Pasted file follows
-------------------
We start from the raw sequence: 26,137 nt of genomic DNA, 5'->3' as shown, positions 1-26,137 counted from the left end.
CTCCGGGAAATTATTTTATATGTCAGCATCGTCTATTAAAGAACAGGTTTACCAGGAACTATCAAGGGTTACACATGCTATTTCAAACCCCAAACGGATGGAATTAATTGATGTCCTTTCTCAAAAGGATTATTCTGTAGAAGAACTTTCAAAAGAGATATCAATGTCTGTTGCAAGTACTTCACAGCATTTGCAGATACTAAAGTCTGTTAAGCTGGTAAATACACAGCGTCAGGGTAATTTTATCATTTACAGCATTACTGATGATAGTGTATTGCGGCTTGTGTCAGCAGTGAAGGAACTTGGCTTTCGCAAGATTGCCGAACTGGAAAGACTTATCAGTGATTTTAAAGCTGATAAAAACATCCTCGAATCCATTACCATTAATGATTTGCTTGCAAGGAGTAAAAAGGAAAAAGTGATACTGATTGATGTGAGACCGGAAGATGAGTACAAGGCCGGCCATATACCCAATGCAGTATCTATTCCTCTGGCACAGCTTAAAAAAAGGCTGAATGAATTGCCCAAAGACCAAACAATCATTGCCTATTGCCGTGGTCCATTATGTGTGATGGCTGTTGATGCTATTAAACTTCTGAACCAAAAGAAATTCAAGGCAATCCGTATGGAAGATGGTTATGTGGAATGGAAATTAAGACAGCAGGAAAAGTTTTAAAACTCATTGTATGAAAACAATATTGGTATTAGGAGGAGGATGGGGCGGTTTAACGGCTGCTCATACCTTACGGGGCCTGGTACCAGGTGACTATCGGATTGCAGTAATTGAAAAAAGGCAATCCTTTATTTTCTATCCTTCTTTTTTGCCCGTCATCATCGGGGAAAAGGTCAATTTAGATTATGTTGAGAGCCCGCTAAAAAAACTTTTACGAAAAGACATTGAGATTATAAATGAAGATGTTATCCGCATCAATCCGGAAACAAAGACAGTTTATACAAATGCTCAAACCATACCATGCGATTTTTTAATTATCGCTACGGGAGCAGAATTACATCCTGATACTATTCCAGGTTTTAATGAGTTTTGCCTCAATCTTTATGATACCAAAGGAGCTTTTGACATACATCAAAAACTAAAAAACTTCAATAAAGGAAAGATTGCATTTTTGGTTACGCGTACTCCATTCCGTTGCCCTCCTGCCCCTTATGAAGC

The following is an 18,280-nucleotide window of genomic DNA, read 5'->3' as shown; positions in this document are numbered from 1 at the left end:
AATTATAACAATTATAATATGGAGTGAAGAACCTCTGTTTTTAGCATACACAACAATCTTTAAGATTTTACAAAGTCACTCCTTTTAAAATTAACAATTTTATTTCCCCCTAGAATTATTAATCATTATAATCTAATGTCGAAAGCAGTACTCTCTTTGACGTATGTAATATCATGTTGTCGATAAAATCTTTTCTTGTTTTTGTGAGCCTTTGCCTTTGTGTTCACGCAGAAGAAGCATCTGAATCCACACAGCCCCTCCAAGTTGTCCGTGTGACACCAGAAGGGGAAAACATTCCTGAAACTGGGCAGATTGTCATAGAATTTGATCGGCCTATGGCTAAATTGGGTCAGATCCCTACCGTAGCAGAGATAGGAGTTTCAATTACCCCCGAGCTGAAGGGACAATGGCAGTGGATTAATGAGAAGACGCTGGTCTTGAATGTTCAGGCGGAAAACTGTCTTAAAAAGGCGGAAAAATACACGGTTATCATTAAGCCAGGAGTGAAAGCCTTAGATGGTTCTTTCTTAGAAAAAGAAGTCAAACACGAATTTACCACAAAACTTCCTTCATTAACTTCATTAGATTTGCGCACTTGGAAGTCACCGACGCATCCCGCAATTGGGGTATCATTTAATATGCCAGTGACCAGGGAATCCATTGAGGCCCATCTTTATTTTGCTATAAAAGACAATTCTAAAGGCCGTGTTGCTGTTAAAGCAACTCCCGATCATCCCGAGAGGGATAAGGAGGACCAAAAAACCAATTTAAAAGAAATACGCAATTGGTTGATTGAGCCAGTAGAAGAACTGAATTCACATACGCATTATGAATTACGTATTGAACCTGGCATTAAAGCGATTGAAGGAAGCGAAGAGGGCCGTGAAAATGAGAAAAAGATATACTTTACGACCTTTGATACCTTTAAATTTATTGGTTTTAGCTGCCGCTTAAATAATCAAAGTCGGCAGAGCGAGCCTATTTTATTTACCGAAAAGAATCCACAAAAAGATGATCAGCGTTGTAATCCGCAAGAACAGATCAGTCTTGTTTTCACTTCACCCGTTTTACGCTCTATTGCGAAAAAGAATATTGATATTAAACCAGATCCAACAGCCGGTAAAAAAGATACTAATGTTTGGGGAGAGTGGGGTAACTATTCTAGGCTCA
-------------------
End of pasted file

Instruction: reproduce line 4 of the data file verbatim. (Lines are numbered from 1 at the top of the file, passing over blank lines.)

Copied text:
AATTATAACAATTATAATATGGAGTGAAGAACCTCTGTTTTTAGCATACACAACAATCTTTAAGATTTTACAAAGTCACTCCTTTTAAAATTAACAATTTTATTTCCCCCTAGAATTATTAATCATTATAATCTAATGTCGAAAGCAGTACTCTCTTTGACGTATGTAATATCATGTTGTCGATAAAATCTTTTCTTGTTTTTGTGAGCCTTTGCCTTTGTGTTCACGCAGAAGAAGCATCTGAATCCACACAGCCCCTCCAAGTTGTCCGTGTGACACCAGAAGGGGAAAACATTCCTGAAACTGGGCAGATTGTCATAGAATTTGATCGGCCTATGGCTAAATTGGGTCAGATCCCTACCGTAGCAGAGATAGGAGTTTCAATTACCCCCGAGCTGAAGGGACAATGGCAGTGGATTAATGAGAAGACGCTGGTCTTGAATGTTCAGGCGGAAAACTGTCTTAAAAAGGCGGAAAAATACACGGTTATCATTAAGCCAGGAGTGAAAGCCTTAGATGGTTCTTTCTTAGAAAAAGAAGTCAAACACGAATTTACCACAAAACTTCCTTCATTAACTTCATTAGATTTGCGCACTTGGAAGTCACCGACGCATCCCGCAATTGGGGTATCATTTAATATGCCAGTGACCAGGGAATCCATTGAGGCCCATCTTTATTTTGCTATAAAAGACAATTCTAAAGGCCGTGTTGCTGTTAAAGCAACTCCCGATCATCCCGAGAGGGATAAGGAGGACCAAAAAACCAATTTAAAAGAAATACGCAATTGGTTGATTGAGCCAGTAGAAGAACTGAATTCACATACGCATTATGAATTACGTATTGAACCTGGCATTAAAGCGATTGAAGGAAGCGAAGAGGGCCGTGAAAATGAGAAAAAGATATACTTTACGACCTTTGATACCTTTAAATTTATTGGTTTTAGCTGCCGCTTAAATAATCAAAGTCGGCAGAGCGAGCCTATTTTATTTACCGAAAAGAATCCACAAAAAGATGATCAGCGTTGTAATCCGCAAGAACAGATCAGTCTTGTTTTCACTTCACCCGTTTTACGCTCTATTGCGAAAAAGAATATTGATATTAAACCAGATCCAACAGCCGGTAAAAAAGATACTAATGTTTGGGGAGAGTGGGGTAACTATTCTAGGCTCA